Out of town work

It’s hard enough to build custom residential projects in your own town, but what happens when you step outside of your comfort zone?  When the economy tanked, Phoenix was one of the hardest hit markets.  Our business significantly declined through both a lack of available jobs and intensely fierce competition for the jobs that were available.

How did we cope?  In addition to stream lining our AZ process, we developed an out of state general contracting business model that allowed us to go where the work is and it is still our template to this day.  We networked with architects and clients that we had previously built for and reached out to new ones that we wanted to build for throughout the U.S.  Since 2008 CZ’s out of state work has involved (2) completed two houses, (2) that are nearly complete, (1) that is about to break ground and (4) on the boards (including work with Lake Flato Architects and Olson Kundig Architects).

9 Aspects about working out of town and travel.

1.      While climates and regions vary immensely, all houses still sit on the ground and the number one goal is always to keep any water out of the house.

2.      Know your soils; this is one of the biggest variables.  Clay, silt, and sand all behave differently, both good and bad.

3.      While good subcontractors are hard to find, they exist everywhere.  I call it searching for the ‘diamond in the rough’.  Once you’ve found them, you know it.

4.      Bad subcontractors are easy to find, they exist everywhere.  Once you’ve found them, you know it.

5.      Listen to your local subcontractors (the diamond in the rough).  They possess important knowledge that will make the project better.

6.      Have a back-up plan.  If we can’t source a product or subcontractor in the region we are working in, we fabricate and bring crews from AZ.  Usually for the same or even a better price.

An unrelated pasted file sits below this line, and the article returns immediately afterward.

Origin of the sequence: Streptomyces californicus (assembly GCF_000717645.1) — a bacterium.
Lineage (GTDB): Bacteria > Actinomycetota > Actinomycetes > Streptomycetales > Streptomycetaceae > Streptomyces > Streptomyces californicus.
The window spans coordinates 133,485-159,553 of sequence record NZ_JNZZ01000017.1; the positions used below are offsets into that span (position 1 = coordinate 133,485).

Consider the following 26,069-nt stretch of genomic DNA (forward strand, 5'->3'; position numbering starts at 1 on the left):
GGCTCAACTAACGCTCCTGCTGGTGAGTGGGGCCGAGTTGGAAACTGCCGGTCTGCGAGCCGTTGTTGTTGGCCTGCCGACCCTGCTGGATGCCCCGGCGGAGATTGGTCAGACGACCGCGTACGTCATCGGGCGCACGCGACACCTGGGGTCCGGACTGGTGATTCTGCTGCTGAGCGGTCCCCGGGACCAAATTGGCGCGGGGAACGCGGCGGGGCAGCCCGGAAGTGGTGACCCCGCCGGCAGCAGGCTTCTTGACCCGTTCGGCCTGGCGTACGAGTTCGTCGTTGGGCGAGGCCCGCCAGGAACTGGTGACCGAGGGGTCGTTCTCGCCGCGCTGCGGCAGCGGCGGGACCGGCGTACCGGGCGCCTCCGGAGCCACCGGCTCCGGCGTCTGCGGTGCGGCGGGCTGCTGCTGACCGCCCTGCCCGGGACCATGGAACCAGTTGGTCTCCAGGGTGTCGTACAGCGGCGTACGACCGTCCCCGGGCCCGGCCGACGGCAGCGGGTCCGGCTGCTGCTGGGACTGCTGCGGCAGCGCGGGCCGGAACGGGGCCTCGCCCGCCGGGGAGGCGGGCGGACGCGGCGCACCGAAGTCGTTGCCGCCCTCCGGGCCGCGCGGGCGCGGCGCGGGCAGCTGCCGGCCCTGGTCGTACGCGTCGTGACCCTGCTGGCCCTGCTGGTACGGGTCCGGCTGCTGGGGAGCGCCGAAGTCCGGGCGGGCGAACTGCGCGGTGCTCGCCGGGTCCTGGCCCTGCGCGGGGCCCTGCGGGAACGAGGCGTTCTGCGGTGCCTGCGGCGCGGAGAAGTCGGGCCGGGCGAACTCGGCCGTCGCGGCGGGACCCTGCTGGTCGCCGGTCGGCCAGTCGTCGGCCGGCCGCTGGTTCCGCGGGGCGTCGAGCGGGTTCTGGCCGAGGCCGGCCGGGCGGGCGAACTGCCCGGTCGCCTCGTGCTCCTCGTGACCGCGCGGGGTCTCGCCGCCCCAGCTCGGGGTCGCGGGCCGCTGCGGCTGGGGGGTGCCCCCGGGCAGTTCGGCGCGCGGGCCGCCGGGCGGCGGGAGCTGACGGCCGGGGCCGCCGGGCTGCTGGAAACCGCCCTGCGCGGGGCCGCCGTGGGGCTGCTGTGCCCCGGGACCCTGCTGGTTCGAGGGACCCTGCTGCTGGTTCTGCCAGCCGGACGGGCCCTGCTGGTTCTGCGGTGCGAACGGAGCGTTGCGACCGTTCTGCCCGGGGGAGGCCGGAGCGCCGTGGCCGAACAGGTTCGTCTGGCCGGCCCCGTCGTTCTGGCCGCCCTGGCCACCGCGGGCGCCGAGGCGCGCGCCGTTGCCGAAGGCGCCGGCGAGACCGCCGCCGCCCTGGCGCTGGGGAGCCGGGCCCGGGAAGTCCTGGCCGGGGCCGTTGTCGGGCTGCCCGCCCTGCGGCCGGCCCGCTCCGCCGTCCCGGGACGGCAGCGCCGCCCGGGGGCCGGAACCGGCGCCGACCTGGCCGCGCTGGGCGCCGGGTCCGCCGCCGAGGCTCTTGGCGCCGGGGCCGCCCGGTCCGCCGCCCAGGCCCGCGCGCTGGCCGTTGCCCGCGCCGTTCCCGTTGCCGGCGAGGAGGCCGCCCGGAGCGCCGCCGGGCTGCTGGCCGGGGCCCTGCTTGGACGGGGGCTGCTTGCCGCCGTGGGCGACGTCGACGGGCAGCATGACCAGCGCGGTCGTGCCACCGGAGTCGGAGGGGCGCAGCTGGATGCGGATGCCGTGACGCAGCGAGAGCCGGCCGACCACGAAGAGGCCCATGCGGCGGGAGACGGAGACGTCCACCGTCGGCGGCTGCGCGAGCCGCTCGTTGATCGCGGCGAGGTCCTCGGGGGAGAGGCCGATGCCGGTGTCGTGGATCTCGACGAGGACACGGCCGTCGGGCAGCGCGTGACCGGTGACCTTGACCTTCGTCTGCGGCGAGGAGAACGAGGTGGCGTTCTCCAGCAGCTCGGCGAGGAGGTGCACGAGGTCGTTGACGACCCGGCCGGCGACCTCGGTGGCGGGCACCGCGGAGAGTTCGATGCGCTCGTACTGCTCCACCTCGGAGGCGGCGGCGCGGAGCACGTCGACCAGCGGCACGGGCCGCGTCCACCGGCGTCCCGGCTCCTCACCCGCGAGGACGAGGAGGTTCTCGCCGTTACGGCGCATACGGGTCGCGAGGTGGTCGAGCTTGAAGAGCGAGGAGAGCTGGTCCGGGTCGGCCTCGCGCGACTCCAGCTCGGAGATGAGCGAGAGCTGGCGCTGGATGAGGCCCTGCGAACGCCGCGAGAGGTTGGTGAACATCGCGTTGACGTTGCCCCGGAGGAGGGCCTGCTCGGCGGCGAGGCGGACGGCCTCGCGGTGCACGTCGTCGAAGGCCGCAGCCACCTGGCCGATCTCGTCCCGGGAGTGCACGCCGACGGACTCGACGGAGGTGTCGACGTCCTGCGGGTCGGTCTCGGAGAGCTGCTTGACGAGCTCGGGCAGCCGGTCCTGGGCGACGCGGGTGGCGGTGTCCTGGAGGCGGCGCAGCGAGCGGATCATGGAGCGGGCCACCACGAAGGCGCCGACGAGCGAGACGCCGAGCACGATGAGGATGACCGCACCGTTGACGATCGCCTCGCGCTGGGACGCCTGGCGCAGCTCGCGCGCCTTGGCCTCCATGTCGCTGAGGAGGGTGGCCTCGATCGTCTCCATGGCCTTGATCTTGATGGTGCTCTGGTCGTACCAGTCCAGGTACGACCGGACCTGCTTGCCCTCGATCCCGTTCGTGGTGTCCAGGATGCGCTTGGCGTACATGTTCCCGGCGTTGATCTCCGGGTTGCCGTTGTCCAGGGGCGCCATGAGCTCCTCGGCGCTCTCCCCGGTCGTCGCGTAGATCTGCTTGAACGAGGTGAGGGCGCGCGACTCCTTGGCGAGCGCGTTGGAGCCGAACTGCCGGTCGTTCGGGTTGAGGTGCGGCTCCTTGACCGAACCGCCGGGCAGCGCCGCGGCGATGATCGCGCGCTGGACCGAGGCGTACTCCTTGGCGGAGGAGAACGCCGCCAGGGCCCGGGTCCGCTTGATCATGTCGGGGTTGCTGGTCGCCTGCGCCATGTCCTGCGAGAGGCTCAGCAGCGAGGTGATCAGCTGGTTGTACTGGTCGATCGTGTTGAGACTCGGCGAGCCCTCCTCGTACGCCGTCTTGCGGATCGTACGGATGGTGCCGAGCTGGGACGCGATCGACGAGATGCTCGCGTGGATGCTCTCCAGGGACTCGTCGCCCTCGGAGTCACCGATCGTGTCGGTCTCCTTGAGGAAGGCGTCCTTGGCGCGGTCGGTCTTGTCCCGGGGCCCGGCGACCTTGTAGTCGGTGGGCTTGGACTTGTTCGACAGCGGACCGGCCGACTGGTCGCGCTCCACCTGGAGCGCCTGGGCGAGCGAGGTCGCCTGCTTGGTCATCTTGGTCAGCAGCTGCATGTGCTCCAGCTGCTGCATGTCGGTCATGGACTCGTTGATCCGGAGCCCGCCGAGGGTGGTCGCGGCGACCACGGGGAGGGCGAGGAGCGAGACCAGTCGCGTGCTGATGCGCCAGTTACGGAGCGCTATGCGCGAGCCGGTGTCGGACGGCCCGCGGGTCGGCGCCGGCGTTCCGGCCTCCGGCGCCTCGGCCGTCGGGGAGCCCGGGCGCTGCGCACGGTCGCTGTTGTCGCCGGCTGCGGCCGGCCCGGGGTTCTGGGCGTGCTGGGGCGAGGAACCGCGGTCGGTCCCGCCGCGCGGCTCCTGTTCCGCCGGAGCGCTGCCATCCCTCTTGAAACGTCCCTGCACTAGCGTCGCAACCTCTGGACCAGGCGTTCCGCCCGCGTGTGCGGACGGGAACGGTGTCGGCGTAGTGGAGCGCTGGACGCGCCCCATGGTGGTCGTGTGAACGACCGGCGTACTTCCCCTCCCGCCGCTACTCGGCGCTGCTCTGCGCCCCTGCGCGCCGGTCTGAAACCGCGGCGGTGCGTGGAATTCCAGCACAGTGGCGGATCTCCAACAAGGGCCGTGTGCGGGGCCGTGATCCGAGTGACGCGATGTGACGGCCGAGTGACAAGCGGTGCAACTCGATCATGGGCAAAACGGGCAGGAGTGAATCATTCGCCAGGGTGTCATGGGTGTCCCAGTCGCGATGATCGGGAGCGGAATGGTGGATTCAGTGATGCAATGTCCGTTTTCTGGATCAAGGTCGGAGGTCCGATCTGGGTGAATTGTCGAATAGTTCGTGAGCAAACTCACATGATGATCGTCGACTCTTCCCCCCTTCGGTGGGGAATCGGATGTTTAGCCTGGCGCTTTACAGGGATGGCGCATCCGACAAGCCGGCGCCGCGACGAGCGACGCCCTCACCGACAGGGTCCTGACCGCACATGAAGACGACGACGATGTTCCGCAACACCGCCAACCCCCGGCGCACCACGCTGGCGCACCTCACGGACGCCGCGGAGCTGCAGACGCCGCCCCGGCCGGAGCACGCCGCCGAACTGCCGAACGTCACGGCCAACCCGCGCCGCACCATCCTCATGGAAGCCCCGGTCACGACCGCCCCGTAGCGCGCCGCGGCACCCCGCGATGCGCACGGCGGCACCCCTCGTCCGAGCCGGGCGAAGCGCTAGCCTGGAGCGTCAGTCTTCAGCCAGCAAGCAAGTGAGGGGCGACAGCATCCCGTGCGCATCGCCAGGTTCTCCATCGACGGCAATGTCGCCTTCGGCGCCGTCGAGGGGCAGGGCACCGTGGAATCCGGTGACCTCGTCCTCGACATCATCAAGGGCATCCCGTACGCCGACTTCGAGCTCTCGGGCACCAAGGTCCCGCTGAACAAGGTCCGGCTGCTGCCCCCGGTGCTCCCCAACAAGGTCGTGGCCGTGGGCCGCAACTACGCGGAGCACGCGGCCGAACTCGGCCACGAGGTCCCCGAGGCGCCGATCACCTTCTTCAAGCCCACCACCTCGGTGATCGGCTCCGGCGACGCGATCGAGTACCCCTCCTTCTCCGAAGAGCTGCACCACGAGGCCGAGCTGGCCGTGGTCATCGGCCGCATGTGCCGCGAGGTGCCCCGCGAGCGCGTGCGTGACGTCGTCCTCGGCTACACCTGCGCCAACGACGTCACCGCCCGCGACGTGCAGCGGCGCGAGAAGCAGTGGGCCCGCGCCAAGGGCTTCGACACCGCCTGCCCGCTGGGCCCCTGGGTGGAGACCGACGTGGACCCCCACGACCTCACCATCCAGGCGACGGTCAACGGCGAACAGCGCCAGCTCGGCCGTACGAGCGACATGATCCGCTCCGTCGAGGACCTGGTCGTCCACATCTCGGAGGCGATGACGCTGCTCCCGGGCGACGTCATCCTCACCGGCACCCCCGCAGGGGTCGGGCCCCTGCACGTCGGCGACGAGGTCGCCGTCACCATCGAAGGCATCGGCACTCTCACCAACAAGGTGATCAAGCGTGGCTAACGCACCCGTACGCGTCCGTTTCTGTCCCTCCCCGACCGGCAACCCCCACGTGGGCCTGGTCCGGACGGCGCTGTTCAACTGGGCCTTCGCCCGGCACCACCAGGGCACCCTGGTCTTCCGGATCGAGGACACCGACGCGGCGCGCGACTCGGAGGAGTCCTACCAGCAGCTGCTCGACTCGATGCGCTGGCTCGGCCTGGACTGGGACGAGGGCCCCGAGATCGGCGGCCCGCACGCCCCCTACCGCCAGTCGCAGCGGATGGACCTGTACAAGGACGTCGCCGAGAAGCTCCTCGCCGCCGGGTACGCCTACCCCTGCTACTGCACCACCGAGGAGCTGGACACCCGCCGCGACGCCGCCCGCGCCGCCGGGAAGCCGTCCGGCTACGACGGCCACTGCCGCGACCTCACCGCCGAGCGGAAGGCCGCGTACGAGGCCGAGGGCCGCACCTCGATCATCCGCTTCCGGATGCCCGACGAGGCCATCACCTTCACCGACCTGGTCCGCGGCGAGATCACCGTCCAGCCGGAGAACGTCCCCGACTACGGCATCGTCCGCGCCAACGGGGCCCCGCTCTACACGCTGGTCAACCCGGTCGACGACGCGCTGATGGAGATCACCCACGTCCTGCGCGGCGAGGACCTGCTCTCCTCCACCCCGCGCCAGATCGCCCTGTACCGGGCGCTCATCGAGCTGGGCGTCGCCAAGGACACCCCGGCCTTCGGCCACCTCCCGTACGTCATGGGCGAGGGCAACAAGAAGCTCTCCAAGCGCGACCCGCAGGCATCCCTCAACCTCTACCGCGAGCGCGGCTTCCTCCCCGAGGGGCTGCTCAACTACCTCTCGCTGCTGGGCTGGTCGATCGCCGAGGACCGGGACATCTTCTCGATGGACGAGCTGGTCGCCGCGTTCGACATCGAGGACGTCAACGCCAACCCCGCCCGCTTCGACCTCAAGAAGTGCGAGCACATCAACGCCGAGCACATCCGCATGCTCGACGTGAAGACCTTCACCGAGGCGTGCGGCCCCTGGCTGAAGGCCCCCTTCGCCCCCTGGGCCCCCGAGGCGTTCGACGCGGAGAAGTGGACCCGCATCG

7.      The building permit processes are widely varied.  In Fairfax Country (VA), a single family residence required (9) different permits with over (25) inspections.  In North Sioux City, SD, a single family residence required (0) permits and no inspections.  We delivered the same quality of construction for both houses.

8.      Fairfax County (VA) was touted to have one of the most difficult review and inspections processes in the country.  During the first inspection for concrete foundations, the inspector didn’t review the plans, didn’t inspect the work, and didn’t even get out of his car.  He passed us on the drive by.  Get to know your inspector.

9.      Enjoy your travels, our country is a diverse, rich, beautiful landscape.  In the past four years we have visited 12 new states.  We have seen a full Midwest farming season from snow on the ground to harvest, the Missouri River flood to epic proportions, New Orleans, southern hospitality, our Nation’s Capital in the spring, central California wine country.

for more detailed information about building in your area :   info@czphx.com

CZ Modern Home – Fairfax County, Virginia

Rendering of side porch by Lake|Flato Architects


Photo of side porch by Lake|Flato Architects

Rendering of Kitchen/Family Room by Lake|Flato Architects

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